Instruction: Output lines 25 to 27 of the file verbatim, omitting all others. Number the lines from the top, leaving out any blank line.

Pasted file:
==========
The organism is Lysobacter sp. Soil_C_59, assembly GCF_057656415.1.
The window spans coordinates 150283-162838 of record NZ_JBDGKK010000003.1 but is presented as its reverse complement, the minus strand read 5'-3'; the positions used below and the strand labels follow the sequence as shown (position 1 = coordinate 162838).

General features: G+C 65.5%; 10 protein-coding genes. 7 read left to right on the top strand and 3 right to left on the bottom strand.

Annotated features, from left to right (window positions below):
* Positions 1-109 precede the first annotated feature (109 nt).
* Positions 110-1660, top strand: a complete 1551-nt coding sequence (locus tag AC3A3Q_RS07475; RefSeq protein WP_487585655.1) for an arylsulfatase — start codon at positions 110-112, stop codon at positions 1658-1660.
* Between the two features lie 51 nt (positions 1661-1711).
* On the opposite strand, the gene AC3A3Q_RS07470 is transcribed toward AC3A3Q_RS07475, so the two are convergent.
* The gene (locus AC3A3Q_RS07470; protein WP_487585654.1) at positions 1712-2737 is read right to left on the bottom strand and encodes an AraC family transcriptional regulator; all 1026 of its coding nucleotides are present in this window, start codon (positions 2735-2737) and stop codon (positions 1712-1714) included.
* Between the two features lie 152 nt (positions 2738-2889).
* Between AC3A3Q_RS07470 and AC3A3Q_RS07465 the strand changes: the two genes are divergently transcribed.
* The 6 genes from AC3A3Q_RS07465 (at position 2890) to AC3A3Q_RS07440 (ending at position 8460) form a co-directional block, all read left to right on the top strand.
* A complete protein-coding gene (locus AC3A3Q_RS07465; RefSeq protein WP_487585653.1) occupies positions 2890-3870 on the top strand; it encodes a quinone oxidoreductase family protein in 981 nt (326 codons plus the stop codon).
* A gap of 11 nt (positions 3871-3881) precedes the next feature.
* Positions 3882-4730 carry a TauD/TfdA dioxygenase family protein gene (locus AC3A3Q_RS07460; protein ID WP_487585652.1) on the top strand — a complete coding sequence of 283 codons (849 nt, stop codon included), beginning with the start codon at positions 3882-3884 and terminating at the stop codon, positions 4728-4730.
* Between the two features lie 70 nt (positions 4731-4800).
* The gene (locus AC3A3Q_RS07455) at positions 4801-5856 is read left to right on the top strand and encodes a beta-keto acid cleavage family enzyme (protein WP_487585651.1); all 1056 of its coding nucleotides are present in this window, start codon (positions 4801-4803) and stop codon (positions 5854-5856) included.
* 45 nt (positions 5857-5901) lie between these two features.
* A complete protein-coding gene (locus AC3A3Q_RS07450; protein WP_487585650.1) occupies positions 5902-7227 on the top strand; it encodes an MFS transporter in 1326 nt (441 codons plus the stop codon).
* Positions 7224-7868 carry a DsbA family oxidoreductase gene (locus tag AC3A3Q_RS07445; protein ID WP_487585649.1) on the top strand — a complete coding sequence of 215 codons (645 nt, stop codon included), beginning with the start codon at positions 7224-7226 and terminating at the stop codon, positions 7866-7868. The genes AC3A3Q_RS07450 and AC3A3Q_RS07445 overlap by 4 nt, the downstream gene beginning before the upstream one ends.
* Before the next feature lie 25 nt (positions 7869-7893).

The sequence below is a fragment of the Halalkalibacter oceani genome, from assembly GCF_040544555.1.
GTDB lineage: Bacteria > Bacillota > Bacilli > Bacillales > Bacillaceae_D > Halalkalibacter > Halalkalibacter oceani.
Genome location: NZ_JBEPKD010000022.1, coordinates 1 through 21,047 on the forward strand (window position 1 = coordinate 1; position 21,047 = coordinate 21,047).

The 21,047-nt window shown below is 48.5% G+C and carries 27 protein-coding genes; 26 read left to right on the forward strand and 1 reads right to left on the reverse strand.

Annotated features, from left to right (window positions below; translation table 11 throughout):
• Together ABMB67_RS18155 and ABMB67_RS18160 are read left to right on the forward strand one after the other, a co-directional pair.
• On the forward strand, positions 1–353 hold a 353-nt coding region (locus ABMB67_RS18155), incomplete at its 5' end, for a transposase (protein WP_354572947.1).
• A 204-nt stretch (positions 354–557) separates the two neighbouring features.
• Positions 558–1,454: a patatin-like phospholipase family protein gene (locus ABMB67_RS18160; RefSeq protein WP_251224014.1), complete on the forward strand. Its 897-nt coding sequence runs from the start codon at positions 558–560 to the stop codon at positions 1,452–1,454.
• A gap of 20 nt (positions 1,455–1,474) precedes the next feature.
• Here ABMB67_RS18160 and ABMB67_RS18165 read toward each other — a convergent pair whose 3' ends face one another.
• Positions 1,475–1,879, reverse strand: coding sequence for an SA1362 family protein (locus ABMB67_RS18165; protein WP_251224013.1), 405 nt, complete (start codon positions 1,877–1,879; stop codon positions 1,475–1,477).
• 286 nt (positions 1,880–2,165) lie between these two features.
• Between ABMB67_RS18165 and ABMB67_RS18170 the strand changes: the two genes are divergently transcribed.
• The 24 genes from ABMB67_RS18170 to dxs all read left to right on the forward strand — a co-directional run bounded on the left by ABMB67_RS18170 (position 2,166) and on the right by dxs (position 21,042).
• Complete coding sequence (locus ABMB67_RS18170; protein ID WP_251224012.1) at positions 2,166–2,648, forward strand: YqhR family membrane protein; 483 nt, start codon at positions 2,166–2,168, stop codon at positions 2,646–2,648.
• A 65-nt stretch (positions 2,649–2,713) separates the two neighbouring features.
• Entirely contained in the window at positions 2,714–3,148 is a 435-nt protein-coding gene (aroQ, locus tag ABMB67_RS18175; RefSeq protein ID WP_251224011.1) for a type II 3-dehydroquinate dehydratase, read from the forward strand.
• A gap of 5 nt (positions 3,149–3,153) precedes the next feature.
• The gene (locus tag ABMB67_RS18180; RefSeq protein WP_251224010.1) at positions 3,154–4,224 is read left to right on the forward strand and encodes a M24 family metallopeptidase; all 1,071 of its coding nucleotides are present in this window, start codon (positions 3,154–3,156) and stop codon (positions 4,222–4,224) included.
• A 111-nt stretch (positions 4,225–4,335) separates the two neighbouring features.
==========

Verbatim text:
The 21,047-nt window shown below is 48.5% G+C and carries 27 protein-coding genes; 26 read left to right on the forward strand and 1 reads right to left on the reverse strand.

Annotated features, from left to right (window positions below; translation table 11 throughout):
• Together ABMB67_RS18155 and ABMB67_RS18160 are read left to right on the forward strand one after the other, a co-directional pair.